New Jersey mobster faces difficulties trying to balance the conflicting requirements of his home life and the criminal organization he heads.
86 episodes of 60 minute duration. HBO 1999-2007.
'The Sopranos' could only take place in New Jersey. Its locale is a vehicle for one of the underlying themes of the series, which is the inferiority complex experienced both by the lead character, Tony Soprano (James Gandolfini), as well as many of the supporting cast. The Soprano family, which dominates organized crime in their little corner of the world, "has ties to New York" but when all is said and done, the implication is that they are subject to direction from the larger and more powerful New York crime families. This lays the ground for many of the themes in the series, most of which reflect contemporary issues of life in the greater metropolitan area: stereotyping, racism, violence against women, violence in general, gender wars, generational misunderstanding and general neuroses -- both the neurosis generated by the stresses of middle-class life, and that which comes of the added pressure of beating up and killing people with great frequency.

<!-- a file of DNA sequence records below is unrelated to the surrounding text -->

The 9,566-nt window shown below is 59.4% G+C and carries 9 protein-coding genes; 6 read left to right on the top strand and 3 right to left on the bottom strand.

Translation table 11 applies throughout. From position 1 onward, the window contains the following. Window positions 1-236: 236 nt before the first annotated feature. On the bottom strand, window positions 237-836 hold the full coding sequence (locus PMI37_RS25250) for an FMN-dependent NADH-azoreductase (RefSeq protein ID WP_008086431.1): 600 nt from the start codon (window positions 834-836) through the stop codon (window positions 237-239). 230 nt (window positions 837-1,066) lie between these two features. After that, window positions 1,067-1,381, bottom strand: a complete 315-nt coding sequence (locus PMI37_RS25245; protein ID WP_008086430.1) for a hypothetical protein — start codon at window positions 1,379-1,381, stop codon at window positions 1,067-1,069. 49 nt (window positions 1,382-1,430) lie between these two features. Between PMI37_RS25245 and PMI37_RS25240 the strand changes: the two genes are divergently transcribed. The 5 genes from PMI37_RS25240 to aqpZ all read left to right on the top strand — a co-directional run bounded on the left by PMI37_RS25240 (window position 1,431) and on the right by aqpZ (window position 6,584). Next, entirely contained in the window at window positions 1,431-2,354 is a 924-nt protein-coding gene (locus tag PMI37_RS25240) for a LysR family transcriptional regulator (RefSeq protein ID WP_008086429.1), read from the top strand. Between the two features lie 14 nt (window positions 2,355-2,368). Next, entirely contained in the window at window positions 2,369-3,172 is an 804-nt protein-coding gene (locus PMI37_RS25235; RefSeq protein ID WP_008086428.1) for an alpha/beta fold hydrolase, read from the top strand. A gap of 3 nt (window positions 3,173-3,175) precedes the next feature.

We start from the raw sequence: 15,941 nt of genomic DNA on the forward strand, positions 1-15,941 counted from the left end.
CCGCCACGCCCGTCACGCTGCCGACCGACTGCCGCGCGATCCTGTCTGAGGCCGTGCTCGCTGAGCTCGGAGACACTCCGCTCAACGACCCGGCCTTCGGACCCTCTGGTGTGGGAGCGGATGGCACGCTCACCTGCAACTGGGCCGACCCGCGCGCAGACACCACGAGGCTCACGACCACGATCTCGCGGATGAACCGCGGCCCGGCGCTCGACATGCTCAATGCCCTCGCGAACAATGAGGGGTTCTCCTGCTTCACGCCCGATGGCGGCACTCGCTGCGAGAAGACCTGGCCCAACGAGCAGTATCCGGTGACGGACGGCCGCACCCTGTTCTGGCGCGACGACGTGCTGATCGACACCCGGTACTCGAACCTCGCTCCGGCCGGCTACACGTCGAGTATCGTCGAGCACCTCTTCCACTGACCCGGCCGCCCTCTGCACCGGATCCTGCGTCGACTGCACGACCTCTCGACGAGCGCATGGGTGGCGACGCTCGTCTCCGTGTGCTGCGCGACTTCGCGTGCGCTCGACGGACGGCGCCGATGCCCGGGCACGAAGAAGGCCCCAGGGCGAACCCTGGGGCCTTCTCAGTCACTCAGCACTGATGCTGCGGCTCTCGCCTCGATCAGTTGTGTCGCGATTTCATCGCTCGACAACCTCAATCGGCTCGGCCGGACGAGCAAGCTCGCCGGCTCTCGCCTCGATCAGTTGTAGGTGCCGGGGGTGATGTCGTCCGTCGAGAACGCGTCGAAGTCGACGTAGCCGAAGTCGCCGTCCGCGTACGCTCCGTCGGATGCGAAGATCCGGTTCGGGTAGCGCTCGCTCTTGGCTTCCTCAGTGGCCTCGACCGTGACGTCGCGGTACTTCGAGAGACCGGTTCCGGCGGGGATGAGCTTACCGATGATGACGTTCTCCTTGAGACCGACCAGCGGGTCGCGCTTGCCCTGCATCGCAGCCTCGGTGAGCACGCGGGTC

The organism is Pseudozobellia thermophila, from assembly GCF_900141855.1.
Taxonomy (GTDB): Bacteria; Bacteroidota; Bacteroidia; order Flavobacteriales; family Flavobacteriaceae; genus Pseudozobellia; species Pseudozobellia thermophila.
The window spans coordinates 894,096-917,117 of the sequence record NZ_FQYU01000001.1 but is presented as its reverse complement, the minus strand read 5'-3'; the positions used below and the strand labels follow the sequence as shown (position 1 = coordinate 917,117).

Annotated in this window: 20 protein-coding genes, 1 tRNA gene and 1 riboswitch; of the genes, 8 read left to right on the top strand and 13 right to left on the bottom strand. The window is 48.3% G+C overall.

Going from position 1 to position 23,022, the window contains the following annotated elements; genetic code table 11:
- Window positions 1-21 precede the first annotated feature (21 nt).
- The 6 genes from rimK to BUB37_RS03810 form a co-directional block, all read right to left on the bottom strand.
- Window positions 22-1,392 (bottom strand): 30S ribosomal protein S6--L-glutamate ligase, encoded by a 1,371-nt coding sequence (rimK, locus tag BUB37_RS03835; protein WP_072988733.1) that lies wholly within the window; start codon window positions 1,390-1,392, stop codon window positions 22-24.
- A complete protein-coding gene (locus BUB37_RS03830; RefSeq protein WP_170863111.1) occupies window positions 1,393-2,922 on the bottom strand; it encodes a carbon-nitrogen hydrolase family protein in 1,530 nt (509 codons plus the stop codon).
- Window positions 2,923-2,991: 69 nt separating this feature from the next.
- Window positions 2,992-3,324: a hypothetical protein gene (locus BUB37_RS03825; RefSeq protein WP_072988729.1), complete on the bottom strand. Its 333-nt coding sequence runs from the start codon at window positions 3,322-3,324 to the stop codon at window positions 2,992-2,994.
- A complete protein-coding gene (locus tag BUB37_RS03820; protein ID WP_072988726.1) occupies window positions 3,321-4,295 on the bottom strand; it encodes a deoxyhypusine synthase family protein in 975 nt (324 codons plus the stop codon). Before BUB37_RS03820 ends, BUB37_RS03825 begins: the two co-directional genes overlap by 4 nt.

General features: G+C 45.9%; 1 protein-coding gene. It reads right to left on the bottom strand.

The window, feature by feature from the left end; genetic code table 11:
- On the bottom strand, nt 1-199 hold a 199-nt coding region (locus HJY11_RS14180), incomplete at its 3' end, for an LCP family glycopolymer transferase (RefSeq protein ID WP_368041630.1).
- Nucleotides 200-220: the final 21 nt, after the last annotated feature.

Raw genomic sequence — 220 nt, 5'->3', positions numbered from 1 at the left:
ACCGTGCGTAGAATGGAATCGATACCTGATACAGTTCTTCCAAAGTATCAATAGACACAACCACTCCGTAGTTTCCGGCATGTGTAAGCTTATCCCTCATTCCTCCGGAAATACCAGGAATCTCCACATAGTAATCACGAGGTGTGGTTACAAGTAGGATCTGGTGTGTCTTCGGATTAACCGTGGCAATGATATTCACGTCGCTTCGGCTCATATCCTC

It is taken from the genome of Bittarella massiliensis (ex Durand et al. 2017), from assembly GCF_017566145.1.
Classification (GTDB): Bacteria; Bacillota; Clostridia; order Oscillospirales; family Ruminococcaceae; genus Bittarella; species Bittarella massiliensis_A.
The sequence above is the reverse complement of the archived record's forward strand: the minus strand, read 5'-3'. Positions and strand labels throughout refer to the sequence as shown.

It often seems as if the show uses its story line of gangland drama to speak to these issues..or does it use these ideas to get deeper into the psyche of organized crime? Does this begin to sound like a session on the couch of Tony's therapist Dr. Melfi (Lorraine Bracco)? After all, where else but in the greater New York area (or in an outright comedy like "Analyze This") would we accept the idea of a mob boss in need of psychiatric treatment? Not only that -- the series is so embedded in the conventions of New York culture that even when Tony's associates learn that he is in therapy, they accept this rather than use it against him. At least this is true of his contemporaries. The older generation, Tony's mother (Nancy Marchand) and his Uncle Junior (Dominic Chianese) are horrified enough by the idea of a psychiatrist to assume that Tony is unfit to lead the family.